AUDIE CORNISH, HOST:
Mitt Romney has been criticizing President Obama for the administration's response to the unrest in Egypt and Libya. As we reported, Romney took issue with the statement from the U.S. Embassy in Cairo about that anti-Muslim film. The statement released before the protest there on Tuesday, but reiterated after the violence. The embassy said it, quote, "condemned the continuing efforts by misguided individuals to hurt the religious feelings of Muslims as we condemn efforts to offend believers of all religions."
Now Mitt Romney followed with a statement Tuesday night that said: It's disgraceful that the Obama administration's first response was not to condemn attacks on our diplomatic missions but to sympathize with those who waged the attacks. Well, the Obama campaign responded that it was shocked that Romney was making political attacks at a time when, as it turned out, the U.S. ambassador to Libya had been killed.
And President Obama said Romney, quote, "seems to have a tendency to shoot first and aim later." Today, we ask Romney's senior foreign policy adviser, Ambassador Rich Williamson, about all of this.
RICHARD WILLIAMSON: The embassy made a statement which was inappropriate. They reiterated the statement that was inappropriate after there had been property - American property burned, after the U.S. flag had been taken down and a black flag similar to the al-Qaida flag had been lifted. And all this time, there was nothing out of the State Department or the White House. But amazingly, once Governor Romney made a statement, within minutes, the White House distanced themselves from the embassy statement.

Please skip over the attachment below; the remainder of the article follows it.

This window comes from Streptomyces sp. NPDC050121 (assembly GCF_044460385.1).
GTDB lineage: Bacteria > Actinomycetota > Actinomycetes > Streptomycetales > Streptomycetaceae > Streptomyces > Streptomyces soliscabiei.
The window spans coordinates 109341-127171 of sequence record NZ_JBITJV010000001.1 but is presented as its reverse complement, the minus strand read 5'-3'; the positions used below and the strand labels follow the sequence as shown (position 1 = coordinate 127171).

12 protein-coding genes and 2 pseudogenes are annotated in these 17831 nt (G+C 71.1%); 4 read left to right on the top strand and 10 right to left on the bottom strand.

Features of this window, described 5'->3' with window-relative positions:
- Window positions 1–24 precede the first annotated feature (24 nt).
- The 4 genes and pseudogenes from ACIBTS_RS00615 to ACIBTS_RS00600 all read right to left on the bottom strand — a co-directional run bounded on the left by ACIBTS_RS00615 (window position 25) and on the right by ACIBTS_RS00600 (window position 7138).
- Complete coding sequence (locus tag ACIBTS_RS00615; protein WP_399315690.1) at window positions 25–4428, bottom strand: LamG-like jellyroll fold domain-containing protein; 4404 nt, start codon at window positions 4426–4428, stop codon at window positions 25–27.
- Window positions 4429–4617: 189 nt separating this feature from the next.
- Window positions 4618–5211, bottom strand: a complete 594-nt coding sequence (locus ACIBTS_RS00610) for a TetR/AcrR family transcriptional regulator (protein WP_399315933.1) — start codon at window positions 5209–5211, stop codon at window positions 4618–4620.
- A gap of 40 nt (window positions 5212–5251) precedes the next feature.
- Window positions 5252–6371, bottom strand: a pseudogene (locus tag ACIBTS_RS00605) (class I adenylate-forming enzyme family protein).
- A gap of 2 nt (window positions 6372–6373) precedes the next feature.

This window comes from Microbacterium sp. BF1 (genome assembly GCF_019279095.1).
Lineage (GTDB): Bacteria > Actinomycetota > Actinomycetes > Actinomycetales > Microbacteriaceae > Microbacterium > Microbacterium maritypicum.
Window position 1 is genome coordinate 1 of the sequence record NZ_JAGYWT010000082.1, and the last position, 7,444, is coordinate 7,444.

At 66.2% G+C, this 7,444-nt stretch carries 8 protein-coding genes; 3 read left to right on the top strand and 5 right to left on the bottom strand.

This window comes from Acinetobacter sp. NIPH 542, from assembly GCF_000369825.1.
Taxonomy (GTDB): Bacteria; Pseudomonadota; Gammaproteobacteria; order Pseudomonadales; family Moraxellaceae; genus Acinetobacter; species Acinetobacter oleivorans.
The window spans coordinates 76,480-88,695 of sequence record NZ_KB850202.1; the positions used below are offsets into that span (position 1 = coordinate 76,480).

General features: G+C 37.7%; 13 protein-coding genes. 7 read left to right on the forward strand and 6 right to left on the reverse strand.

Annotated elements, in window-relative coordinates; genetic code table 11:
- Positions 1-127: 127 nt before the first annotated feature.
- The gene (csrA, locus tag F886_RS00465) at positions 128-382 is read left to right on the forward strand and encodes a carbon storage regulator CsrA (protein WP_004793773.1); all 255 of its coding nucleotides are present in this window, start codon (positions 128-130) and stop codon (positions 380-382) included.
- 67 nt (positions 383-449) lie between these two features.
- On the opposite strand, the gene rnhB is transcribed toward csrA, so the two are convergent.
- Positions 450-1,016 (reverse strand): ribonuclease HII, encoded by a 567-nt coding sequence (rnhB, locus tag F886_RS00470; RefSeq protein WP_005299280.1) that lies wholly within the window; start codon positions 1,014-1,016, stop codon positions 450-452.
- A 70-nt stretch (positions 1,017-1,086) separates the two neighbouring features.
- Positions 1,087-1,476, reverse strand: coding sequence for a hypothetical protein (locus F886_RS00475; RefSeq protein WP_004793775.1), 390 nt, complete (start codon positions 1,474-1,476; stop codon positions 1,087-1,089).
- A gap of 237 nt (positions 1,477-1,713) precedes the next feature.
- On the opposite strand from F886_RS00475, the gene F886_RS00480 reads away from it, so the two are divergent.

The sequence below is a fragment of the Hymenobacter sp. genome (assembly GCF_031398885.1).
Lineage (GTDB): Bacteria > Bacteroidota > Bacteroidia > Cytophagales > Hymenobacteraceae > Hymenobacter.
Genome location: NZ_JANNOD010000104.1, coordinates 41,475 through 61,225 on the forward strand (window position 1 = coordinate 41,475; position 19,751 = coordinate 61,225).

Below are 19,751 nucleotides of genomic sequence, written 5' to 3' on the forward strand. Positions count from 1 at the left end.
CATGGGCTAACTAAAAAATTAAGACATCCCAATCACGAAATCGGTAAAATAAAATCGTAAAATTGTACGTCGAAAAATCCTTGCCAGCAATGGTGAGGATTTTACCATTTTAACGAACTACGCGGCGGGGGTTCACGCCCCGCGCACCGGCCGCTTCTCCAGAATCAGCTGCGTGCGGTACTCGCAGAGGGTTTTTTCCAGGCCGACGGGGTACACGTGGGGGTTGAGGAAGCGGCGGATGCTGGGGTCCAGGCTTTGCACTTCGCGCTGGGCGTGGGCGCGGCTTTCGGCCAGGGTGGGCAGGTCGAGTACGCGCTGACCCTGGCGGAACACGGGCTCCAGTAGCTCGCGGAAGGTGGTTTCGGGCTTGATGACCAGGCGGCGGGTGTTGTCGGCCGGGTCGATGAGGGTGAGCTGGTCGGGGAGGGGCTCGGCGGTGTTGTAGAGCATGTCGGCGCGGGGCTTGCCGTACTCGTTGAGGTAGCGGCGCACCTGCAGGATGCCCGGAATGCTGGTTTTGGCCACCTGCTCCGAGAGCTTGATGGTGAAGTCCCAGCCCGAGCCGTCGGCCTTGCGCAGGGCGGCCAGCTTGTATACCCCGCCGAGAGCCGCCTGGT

CORNISH: And the State Department later affirmed the statement had not been cleared by Washington. Today, Rich Williamson expressed to us his frustration with questions about the timing of Mitt Romney's statement. He said what people want to hear is not about timing, but substance.
WILLIAMSON: What the American people have to do is look at how the stewardship has been of President Obama and his administration. And if it's in Iran, if it's Syria, if it's the three U.S. embassies that have been breached, clearly it has failed to protect our interest and project a resolute, strong America. Two, there are a lot of things that could and should have been done in the last three and a half years to put us in better position. But the governor has been very clear that the United States should not be giving aid to Egypt without conditions. Also, that we shouldn't be giving debt relief without conditions.
Also, he does remember that Egypt is an ally even though the vice president - I mean, the president seemed he got confused about that two days ago. So you work with your allies, but you don't give them a blank check of American taxpayers. That's what this administration did with respect to the military aid, civilian aid, and now with the debt forgiveness.
WILLIAMSON: That would be a different approach. We'd also work with our European allies and others to try to leverage our influence to strengthen and help the moderate factions not only in Egypt and elsewhere.
CORNISH: And on the issue of Libya, this is, after all, where there has been the greatest damage done...
CORNISH: ...in the embassy attacks. Are you implying that under President Romney - a President Romney - that the killing of the ambassador would not have happened?